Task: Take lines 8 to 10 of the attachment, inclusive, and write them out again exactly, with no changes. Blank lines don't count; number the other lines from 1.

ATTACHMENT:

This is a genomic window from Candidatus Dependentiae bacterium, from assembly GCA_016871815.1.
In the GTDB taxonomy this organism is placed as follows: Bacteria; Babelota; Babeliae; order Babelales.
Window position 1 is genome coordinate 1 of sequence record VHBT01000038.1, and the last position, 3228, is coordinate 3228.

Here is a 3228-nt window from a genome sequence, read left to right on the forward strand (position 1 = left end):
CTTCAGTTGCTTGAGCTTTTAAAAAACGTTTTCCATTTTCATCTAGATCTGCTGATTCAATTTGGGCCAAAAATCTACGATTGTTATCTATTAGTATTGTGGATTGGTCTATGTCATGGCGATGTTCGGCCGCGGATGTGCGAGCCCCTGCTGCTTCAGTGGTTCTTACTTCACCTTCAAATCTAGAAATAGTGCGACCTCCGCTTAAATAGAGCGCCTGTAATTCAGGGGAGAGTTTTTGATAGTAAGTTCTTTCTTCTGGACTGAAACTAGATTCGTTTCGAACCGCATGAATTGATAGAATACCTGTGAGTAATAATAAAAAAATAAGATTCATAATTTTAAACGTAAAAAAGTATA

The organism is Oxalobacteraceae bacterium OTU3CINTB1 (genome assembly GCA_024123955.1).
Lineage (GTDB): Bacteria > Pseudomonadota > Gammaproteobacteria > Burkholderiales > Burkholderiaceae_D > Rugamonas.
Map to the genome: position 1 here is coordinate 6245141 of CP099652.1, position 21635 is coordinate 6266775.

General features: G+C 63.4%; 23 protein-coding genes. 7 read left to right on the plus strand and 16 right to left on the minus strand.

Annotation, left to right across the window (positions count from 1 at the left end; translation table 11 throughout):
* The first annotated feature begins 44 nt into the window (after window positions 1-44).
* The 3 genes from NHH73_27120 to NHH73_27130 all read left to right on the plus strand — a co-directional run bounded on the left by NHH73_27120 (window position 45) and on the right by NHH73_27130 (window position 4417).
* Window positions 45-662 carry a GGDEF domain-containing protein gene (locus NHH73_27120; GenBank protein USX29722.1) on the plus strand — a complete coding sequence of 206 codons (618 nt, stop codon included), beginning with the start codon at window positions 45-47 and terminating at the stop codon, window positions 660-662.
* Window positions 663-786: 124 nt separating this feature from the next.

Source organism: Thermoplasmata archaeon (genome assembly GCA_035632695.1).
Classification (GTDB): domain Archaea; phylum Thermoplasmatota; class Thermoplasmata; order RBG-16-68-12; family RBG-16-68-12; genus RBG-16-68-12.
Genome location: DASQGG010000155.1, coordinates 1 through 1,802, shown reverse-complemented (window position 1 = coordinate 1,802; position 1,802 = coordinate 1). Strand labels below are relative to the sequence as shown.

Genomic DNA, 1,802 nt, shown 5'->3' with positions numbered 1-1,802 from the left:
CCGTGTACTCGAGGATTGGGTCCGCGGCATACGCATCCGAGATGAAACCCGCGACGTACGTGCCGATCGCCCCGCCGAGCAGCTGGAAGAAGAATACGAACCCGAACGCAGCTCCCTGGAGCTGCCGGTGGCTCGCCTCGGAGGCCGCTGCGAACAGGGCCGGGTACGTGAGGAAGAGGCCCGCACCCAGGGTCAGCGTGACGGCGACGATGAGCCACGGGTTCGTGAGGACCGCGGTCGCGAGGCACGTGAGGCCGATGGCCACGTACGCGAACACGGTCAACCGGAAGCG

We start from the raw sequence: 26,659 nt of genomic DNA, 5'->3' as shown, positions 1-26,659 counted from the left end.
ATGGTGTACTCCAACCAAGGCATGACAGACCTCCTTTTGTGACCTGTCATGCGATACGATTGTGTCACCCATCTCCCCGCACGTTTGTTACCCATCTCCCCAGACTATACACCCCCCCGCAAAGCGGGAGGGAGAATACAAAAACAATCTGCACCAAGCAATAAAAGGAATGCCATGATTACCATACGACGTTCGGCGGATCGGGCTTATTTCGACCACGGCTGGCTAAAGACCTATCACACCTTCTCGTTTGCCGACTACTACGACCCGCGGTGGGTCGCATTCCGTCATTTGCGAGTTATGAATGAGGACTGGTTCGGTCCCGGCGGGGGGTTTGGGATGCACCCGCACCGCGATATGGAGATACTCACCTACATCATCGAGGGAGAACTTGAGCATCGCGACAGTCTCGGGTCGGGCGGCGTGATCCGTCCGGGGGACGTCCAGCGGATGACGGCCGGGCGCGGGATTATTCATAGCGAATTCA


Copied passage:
Map to the genome: position 1 here is coordinate 6245141 of CP099652.1, position 21635 is coordinate 6266775.

General features: G+C 63.4%; 23 protein-coding genes. 7 read left to right on the plus strand and 16 right to left on the minus strand.

Annotation, left to right across the window (positions count from 1 at the left end; translation table 11 throughout):